Made in Prison: Interview with Kang Wanhua

by Liang Shuhan 梁舒涵
translated by Fei Wu

Liang Shuhan interview with Kang Wanhua

“Made in Prison: drawings from 1976 – 1978,” Solo Exhibition by Kang Wanhua

Boers-Li Gallery (1-706 Hou Jie, 798 Art District No.2 Yuan, Jiuxianqiao Lu, Beijing) Nov 30, 2012 – Feb 3, 2013

Boers-Li Gallery is currently holding a unique exhibition entitled “Made in Prison” which features the extraordinary artist Kang Wanhua. The show exhibits over sixty drawings he made while in prison during the latter part of the 1970s. Normally, Kang Wanhua’s works would not obtain the attention of the so-called “art scene” as they differ greatly from the commonly held conceptions of contemporary Chinese art. Even the artist himself isn’t entirely clear on how his drawings are related to contemporary art. In fact, this exhibition is part of Boers-Li Gallery’s ongoing research project into the roots of contemporary art in China. Through this project, we are granted a peek into a long-buried fragment of personal history, and a possible hint about the origins of contemporary art in China. Randian editor Liang Shuhan interviews Kang Wanhua at Boers-Li Gallery about his personal experiences and creative process.

Liang Shuhan (LSH): You completed these works while you were in prison. How were you able to continue drawing under such exceptionally harsh circumstances?

Kang Wanhua (KWH): You can’t stay idle. I worked in art, so I liked to draw. While I was locked up I kept a hand in. So I devoted myself to painting, to reduce the pain a bit.

LSH: Did you have a lot of time to draw?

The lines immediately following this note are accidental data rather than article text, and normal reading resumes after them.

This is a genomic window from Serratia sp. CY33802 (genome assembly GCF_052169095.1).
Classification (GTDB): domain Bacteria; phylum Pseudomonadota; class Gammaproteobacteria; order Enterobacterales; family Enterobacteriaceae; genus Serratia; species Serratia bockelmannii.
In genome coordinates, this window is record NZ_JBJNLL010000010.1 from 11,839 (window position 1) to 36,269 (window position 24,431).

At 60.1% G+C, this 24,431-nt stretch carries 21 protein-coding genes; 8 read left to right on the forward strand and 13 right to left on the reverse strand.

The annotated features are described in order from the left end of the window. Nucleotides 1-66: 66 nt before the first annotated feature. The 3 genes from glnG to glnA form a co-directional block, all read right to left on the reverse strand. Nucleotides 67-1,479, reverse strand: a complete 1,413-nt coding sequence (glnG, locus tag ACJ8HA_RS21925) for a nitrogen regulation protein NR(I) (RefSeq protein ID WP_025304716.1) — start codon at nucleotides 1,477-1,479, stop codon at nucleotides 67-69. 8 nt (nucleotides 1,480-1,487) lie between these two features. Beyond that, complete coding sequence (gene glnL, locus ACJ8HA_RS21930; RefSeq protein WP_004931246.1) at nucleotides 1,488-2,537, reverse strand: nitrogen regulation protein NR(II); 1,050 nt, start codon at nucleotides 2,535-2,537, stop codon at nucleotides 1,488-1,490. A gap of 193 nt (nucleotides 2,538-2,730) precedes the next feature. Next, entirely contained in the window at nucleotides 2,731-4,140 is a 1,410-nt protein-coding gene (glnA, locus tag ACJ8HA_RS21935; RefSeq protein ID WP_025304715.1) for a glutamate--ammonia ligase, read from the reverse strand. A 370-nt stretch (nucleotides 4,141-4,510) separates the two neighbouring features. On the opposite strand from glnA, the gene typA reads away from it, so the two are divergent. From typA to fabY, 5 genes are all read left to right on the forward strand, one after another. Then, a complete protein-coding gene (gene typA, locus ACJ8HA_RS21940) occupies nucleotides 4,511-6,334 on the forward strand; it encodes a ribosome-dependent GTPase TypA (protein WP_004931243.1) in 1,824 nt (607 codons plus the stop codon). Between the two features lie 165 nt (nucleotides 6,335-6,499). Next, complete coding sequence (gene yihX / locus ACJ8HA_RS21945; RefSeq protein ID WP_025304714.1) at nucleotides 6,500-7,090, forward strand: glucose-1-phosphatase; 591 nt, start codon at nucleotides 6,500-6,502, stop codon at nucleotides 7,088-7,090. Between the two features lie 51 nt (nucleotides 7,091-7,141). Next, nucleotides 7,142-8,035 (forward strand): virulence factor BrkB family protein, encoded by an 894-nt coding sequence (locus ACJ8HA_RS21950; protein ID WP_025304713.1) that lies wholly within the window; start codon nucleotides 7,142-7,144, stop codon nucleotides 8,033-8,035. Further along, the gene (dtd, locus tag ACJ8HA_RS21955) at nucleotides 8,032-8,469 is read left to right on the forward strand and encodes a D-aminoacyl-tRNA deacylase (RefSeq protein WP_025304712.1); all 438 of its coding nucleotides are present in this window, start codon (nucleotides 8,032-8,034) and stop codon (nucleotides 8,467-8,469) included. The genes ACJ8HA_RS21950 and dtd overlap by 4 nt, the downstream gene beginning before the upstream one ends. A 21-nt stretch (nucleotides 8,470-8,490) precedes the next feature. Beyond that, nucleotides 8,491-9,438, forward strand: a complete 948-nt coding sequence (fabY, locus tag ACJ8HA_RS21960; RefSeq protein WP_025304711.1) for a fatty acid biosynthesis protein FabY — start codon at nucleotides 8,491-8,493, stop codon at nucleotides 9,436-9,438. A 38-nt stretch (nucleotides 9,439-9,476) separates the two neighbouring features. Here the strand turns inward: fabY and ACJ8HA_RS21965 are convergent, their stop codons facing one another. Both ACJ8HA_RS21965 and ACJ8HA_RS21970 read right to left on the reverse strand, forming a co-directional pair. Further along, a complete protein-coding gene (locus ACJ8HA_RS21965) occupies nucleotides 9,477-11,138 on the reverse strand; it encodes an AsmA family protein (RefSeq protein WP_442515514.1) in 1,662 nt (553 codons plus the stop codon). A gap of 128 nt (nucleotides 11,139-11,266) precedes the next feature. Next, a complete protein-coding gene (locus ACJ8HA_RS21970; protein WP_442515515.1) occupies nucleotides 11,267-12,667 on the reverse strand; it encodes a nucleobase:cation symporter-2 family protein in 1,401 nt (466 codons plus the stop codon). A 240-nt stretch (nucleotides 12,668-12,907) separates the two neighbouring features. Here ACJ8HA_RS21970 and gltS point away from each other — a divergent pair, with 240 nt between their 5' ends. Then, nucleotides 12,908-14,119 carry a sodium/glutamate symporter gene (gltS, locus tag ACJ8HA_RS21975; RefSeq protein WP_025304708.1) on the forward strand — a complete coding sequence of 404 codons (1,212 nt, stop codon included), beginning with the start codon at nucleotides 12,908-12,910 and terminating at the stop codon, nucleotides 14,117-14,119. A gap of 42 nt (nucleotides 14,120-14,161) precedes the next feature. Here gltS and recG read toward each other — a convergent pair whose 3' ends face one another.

KWH: In two years I did over 400 pictures. I guess that’s a lot, and that’s not counting the ones I had to throw away. I drew in the restroom too, and when the guards came, I tossed the pictures in the toilet.

LSH: How long did it take you to finish one picture?

KWH: Hard to say. One hour to half a day. This one’s “Dante” (he points to a piece); I read The Divine Comedy. I also drew my prison-mates, and some were just people I imagined. All the landscapes were imagined too. None of them are serious works, just some silly sketches. I didn’t draw these to be made public, or even imagine they’d be exhibited. Everything we drew was “evil”; they were all deviant.

LSH: Most of these works were done with oil pastels and watercolor. How did you get these supplies then?

KWH: My family brought all my materials; the prison wasn’t too strict about it. I went in in 1975, and when the Gang of Four was toppled in ’76 they weren’t so strict with the political criminals any more — they knew sooner or later we’d be rehabilitated.

LSH: Were you imprisoned for political reasons?

KWH: I was disrespectful towards Chairman Mao. I lived by myself in a detached house and liked to play guitar. The neighbors didn’t like either fact at all. Plus my paintings were unorthodox; they didn’t meet official requirements.

LSH: Were these drawings based on your imagination? Their dimensions are so small.

KWH: I did some of them on the backs of playing cards. I used everything I had, scraps of paper, cardboard….When I got out, I stuck these drawings – there were over 400 of them – into the pages of hardcover copies of A World History. In the end I filled three volumes of A World History and brought them out with me. I put all my energies into art; it made life easier.